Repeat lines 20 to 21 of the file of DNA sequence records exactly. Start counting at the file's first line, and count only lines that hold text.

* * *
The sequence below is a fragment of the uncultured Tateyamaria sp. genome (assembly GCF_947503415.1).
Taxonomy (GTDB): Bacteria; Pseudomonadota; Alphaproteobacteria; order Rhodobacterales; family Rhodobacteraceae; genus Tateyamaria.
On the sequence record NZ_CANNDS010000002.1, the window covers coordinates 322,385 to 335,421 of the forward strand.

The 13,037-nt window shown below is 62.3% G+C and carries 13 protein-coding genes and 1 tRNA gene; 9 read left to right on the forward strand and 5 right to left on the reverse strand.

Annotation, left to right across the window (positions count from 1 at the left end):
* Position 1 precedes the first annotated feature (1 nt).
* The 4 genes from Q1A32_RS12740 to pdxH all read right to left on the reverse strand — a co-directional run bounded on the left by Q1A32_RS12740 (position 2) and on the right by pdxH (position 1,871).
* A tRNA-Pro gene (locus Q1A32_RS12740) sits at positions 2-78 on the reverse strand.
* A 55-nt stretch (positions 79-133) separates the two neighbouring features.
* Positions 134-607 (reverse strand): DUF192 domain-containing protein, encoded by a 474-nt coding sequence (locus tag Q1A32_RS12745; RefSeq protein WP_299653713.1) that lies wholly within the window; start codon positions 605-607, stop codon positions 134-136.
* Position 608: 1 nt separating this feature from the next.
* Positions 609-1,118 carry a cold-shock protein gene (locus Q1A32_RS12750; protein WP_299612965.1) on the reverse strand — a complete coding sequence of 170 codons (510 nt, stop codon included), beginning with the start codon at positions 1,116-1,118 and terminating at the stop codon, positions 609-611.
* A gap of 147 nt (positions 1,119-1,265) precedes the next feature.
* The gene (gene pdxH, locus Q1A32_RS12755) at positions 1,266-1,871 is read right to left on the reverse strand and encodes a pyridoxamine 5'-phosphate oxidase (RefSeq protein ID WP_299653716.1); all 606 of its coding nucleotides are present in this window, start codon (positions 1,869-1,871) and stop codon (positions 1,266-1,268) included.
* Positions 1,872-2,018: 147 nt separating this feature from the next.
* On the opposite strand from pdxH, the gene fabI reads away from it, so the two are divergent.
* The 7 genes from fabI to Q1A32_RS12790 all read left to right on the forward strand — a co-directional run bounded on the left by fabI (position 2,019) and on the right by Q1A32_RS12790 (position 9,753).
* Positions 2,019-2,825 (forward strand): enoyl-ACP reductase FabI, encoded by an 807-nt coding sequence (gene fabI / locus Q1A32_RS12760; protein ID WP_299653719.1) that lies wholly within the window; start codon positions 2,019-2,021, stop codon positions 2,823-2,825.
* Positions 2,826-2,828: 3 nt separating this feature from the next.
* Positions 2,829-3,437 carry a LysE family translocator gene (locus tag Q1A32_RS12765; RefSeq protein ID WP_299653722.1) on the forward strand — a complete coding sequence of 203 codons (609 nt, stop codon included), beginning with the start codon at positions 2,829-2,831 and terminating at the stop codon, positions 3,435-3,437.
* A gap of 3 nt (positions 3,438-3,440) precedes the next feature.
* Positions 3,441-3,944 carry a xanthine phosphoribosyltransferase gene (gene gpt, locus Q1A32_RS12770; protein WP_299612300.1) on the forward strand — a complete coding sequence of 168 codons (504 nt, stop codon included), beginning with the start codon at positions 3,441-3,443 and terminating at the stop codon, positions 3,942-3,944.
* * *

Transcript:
* Positions 2,829-3,437 carry a LysE family translocator gene (locus tag Q1A32_RS12765; RefSeq protein ID WP_299653722.1) on the forward strand — a complete coding sequence of 203 codons (609 nt, stop codon included), beginning with the start codon at positions 2,829-2,831 and terminating at the stop codon, positions 3,435-3,437.
* A gap of 3 nt (positions 3,438-3,440) precedes the next feature.